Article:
It’s not like he never indulges. Ice cream is a weakness and he loves durians.
And if you must know about his exercise routine, a good week would see him at the gym five times, for a maximum of an hour and a half each, but he often manages with just three sessions a week. He doesn’t run because of a knee injury but does speed walking on the treadmill, and he swims.
Subjecting himself to such scrutiny was not something Tan was looking for.
In February 2015, he started an Instagram account, @chuando_chuandoandfrey, because some friends told him that clients these days would want to know how big a social media following a photographer had.
He posted photos of his work as part of ChuanDo & Frey. He and photographer Frey Ow, 41, who’s also at breakfast and takes the photos for this story, teamed up to shoot 13 years ago.
Tan also peppered his Instagram with photos of himself, like hamming it up on holidays. There were also about two dozen bare-bodied photos showing off his very impressive biceps and abs. “I’m so vain lah,” he says of these personal snapshots.
By last month, he had garnered 95,000 fans – a very decent though not astronomical number. Then, overnight, he was “discovered”.
“One morning, I woke up, checked my phone and saw that my followers had increased to 105,000,” he recalls. He thought there was a mistake, then realized he had a ton of messages too. “I was like, sh**, man.”
He soon discovered that a Chinese news website, Yidian Zixun, had run some of his Instagram photos in a story about how there was a Singapore man who was 50 but looked 30.
The story went viral, as did his account, and, soon, media outlets around the world had stories on him. He was inundated with interview requests.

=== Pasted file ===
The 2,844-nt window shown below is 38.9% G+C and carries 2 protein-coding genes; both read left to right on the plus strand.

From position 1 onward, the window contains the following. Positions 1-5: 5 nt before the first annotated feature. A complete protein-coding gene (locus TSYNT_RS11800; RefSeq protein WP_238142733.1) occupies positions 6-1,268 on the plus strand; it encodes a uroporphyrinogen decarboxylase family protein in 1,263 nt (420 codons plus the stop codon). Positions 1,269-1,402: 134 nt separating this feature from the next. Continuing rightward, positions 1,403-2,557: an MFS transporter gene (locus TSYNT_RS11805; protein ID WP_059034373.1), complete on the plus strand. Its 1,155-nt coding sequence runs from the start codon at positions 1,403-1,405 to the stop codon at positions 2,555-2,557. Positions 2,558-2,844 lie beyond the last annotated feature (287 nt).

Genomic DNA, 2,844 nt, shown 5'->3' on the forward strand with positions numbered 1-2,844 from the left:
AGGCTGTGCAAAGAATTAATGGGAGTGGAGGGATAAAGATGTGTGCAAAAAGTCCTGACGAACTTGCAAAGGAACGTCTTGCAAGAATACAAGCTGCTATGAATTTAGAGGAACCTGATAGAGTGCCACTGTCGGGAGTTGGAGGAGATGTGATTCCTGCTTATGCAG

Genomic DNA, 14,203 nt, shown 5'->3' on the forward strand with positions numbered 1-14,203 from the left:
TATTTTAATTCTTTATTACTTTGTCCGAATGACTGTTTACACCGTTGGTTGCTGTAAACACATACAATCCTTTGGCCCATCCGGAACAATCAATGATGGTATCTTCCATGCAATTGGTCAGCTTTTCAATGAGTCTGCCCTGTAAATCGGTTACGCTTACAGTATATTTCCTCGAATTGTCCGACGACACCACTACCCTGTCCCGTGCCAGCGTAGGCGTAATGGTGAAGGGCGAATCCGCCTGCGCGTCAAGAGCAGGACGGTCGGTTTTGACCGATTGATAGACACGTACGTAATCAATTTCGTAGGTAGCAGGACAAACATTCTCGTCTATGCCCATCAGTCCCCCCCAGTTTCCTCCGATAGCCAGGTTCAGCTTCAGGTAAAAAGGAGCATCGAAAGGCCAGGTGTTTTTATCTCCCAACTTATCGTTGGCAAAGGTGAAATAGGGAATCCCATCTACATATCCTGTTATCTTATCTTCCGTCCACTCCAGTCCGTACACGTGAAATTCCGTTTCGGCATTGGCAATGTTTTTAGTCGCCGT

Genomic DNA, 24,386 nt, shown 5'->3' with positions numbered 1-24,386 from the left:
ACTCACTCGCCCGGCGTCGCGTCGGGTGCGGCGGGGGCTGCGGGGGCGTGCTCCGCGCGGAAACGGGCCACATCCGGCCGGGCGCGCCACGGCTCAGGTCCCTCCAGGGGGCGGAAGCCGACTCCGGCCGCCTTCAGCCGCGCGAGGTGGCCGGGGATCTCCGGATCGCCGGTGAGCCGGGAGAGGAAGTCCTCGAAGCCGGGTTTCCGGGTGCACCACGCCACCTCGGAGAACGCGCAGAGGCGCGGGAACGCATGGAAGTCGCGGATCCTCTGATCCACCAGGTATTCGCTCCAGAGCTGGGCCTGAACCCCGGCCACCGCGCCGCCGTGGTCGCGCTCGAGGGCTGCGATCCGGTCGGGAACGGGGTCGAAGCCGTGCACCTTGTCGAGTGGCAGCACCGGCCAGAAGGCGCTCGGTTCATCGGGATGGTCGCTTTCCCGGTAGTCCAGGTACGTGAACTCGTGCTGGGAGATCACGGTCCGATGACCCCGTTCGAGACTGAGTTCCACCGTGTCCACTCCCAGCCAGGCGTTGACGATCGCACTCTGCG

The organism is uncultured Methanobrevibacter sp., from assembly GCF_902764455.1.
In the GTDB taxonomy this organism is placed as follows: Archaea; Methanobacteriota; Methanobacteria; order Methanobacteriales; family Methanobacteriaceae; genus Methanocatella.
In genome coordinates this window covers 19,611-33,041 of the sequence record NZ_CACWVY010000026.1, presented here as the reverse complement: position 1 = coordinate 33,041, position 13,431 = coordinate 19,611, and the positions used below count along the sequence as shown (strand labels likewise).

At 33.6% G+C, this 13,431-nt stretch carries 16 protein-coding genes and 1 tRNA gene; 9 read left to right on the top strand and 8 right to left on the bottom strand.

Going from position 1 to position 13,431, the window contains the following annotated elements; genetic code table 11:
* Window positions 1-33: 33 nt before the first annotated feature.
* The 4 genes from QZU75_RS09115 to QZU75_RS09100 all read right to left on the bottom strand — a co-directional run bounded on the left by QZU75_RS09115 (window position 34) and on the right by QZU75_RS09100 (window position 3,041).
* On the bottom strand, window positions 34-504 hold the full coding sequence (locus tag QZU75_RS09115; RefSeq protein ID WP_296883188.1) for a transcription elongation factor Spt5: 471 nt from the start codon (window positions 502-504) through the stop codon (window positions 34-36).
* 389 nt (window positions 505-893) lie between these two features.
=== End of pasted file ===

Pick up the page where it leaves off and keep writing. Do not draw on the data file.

He also got strange messages, like someone asking him to post a photo of his toes. Toes, I ask? “Ya. Foot fetish,” he says, shaking his head.
There were requests for him to be a stripper. “Probably I’ll consider it,” he says, deadpan. He sees my look of surprise and says: “When I’m 80. Save the best for last.” He breaks into a guffaw.
He was overwhelmed by the attention and stayed home for the first two days after his story went viral. He now has 424,000 followers.
Some friends have advised him to make the best of the fame while it lasts – not many 50-year-olds get modeling offers, after all. But he also worries that it might hurt his image as a photographer.
There are haters who accuse him of creating publicity for himself, and those who ask why he isn’t acting his age. He shrugs them off.
“They said, ‘please stop it. Don’t do this, you’re 50 years old’, like, wow, so is there like a standard behavior that I’m supposed to follow? Send it to me, then I take a look. People are like that. We are more comfortable when everybody is the same, right?
“As long as you’re good to your parents, people that you care for, people around you, and to whoever your God is, that’s good enough. You’re so small, how are you going to please the whole world?”
If he sees any good out of all this, it is how some of his fans say his photos inspire them to take better care of their health and bodies.
Being in the limelight is not actually new to him as he was at one time one of Singapore’s top male models and had a short career as a Mandopop singer.
He was born Tan Chuan Do and grew up in Toa Payoh, the youngest of three children. His late father was respected Chinese ink artist Tan Tee Chie. His mother died when he was 31.
He studied at Nanyang Primary and later Pei Dao Secondary, then got a diploma in graphic design from the Nanyang Academy of Fine Arts.
He started modeling at 16 and when he was in his 20s, sang under the name Chen Yufei. But showbiz wasn’t for him because he has always been very shy, he says, conceding that “I might not look it”.
He went into photography and has done work for big fashion titles and the cover of Janet Jackson’s 2008 album Discipline. He also set up a modeling agency, Ave. In recent decades, he has been happy to keep a low public profile – and then the Instagram story broke.
Tan, a bachelor, says his life revolves around his work, gym and friends. For now, he is keeping an open mind about his newfound fame, but takes “everything with a pinch of salt”.
While we are packing up, I ask to see his IC. He sportingly hands it over and there it is, proof of how old he is – March 3, 1966.
We wait for the lift to take us down from the 57th floor.
Where is my car key, he asks suddenly, patting his pocket.
You valet-parked, remember, says Ow.
We laugh, and Tan says: “I forgot. See, a sign of age.”